One of the Original 'Nicest Kids in Town'
Baltimore man shares stories of his time dancing on ‘The Buddy Deane Show’ — the model for the movie 'Hairspray'
As he takes a sip from his black-and-red mug with Elvis Presley's face plastered on one side, Baltimore County resident Frank Gobbel, 81, reminisces about his place in rock and roll history.
Today, Gobbel is a retired engineer living a quiet life in Reisterstown with his wife of 58 years, Pat, but when he was a teenager, he was a local celebrity.
"Frank's life is much more interesting than mine," Pat says with a laugh.
Dancing on TV
Fans of the Broadway musical and 1988 John Waters film "Hairspray" may be familiar with a television program featuring teenage dancers called "The Corny Collins Show."
"Even my mother watched it; she loved that I was on there."
The dance party-style variety show was based on the real-life "The Buddy Deane Show," which premiered in 1957 and ran through 1964 on WJZ-TV, the ABC affiliate station in Baltimore, Maryland.
For three glorious months in 1957, Gobbel was a part of the cast.
The show was widely popular in the greater Baltimore area among teens and adults alike. "I watched it a bit growing up, but I was still young then," says Pat.
"Even my mother watched it; she loved that I was on there," Frank says. As he explains, Buddy Deane was a radio DJ, "who somehow got a gig on TV."
The set was a small, compact room in which Deane, the featured musician(s), and a few dozen teenagers would dance around and perform. Buddy Deane and the star would sit on chairs in the middle, while the rest of the cast would smile and dance behind them.
"I was 15, 16 years old, and my buddy Norm talked me into auditioning. We did and we both made it. They called you 'committee members.' There were permanent members, but we didn't want that," admits Frank. "We stayed on for about three months, and we [were there] every afternoon from 3:30 to 4:30 pm."
Baltimore teens served as background dancers and performers when musicians would make appearances. "You just had to dance, and the more the viewers liked you, the closer to the front you would be," Frank explains.
"Some dancers were fan favorites," he recalls. "People would send in telegrams and say things like 'Oh I want to see the girl with the blonde hair with the blue dress at the front or something like that.'"
"Buddy Deane asked, 'Where's Frank Gobbel?' I looked around and said 'That's me!'"
Frank, too, had his moment in the spotlight. "Not that I was that great, but someone sent in something for me … and Buddy Deane asked, 'Where's Frank Gobbel?' I looked around and said 'That's me!'"
Turns out that a telegram had been sent in by a girl named Catherine, and she asked to see Frank dancing closer to the camera.
"You still remember her name?" Pat asks Frank, earning a nod and nervous laughter from him.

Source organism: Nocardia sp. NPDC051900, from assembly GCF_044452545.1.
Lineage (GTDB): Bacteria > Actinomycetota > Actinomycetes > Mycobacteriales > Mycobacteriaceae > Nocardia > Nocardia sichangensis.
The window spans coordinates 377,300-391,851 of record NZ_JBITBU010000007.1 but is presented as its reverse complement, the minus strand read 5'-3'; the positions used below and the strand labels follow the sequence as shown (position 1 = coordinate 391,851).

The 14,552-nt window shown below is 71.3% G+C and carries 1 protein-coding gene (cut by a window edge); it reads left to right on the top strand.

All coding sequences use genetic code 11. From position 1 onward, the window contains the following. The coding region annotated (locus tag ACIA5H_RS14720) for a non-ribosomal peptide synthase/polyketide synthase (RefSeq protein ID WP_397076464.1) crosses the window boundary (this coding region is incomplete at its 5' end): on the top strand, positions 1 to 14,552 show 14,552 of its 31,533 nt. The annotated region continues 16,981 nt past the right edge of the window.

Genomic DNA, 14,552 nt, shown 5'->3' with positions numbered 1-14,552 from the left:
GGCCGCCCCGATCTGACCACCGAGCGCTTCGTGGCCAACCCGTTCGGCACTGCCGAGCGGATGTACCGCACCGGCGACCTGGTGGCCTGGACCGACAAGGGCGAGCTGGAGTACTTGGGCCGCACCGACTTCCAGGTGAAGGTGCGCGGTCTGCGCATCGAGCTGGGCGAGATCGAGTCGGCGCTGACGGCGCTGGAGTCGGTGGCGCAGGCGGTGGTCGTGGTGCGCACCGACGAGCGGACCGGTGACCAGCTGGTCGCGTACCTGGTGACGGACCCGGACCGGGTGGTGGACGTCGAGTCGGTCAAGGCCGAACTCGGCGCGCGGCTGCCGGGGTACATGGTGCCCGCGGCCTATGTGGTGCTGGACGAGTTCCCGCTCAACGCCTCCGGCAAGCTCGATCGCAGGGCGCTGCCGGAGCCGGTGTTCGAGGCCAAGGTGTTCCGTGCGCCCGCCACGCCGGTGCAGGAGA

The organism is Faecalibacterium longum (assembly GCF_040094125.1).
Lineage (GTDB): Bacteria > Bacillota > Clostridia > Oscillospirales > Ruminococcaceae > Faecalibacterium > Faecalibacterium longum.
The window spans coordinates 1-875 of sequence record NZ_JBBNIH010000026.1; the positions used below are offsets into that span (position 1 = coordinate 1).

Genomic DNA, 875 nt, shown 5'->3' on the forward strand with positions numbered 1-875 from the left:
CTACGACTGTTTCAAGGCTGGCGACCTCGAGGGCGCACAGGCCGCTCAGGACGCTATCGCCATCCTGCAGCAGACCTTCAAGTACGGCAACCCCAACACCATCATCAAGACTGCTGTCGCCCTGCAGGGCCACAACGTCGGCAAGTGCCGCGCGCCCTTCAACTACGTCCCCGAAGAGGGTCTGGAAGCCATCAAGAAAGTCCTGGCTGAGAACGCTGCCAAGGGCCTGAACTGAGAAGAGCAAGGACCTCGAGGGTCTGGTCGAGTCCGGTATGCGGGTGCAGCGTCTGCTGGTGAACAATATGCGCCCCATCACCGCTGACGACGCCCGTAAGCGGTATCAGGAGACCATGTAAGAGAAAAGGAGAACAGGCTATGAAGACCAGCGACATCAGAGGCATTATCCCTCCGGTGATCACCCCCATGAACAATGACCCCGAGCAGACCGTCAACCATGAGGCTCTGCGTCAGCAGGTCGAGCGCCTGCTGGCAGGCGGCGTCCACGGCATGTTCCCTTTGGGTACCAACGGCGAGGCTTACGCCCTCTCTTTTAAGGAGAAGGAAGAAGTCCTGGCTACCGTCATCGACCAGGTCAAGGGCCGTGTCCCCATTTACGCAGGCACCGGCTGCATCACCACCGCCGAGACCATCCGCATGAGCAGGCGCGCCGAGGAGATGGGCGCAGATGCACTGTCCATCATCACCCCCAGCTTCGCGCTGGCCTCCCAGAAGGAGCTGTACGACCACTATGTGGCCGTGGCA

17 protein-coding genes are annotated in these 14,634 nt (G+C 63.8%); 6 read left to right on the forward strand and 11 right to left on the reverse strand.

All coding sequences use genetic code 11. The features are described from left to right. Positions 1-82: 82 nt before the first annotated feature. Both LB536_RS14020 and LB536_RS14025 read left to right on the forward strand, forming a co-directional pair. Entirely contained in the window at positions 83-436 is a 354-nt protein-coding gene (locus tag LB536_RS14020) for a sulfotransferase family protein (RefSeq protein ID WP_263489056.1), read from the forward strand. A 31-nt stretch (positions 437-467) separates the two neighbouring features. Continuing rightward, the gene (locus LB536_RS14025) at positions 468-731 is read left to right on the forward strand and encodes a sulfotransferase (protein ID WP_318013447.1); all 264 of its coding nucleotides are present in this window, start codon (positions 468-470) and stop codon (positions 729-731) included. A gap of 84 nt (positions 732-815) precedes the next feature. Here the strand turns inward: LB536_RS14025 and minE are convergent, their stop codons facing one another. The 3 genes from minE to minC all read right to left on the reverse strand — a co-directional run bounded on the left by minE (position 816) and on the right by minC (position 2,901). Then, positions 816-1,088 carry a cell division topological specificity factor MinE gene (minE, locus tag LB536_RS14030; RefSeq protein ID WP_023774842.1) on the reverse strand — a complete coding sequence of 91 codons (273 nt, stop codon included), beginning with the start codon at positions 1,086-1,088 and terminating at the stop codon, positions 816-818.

Dancing With the Stars
Often variety shows like "The Buddy Deane Show" would select fan-favorite dancers to dance with the celebrities as well. During Frank's peak on the program, he too was selected to dance with a star.
On the day that Kathy Barr, a vocalist who mostly performed in musical theatre or nightclubs, was featured, Frank was selected to dance with her, placing him in the spotlight for the episode.
"When Jerry Lee Lewis came out, he said, 'I'm not lip syncing,' and they got out a baby grand piano out for him."
Many famous artists of the time were featured as guests including Paul Anka, Wink Martindale, Frankie Avalon and Frank's favorite guest – Jerry Lee Lewis.
"I even remember the outfit he had on — a red checkered shirt and red pants," says Frank.
Lewis was at his peak of popularity at the time, and left the entire cast, including Frank, starstruck.
"On the show, all the stars would play their record and lip sync, but when Jerry Lee Lewis came out, he said, 'I'm not lip syncing,' and they got out a baby grand piano out for him. He sang live right there," Frank recalls.
Lewis performed his number one hit at the time, "Whole Lotta Shakin' Goin' On." He was the only artist during Frank's time on the show to perform live.
"Even Paul Anka lip synced when he was on the show," Pat adds.
In 1964, "The Buddy Deane Show" was taken off the air because WJZ-TV's station owners refused to allow Black and white teens to dance together on the program. The struggle to integrate the dance show is recreated in John Waters' 1988 film version of "Hairspray" in which white committee members befriend Black teens and together they protest segregation on the show, but also at a local amusement park.
Having been a dancer, Frank remembers "The Buddy Deane Show" fondly.
"Whenever I tell people I was on the show, they're like 'you were?!'" says Frank. "It was a great time of my life."
Frank and Pat now enjoy a quiet retired life. Individuals driving by his house would never imagine that the older man gardening in his yard was once on television, grooving and dancing, with a "Whole Lotta Shakin' Goin' On."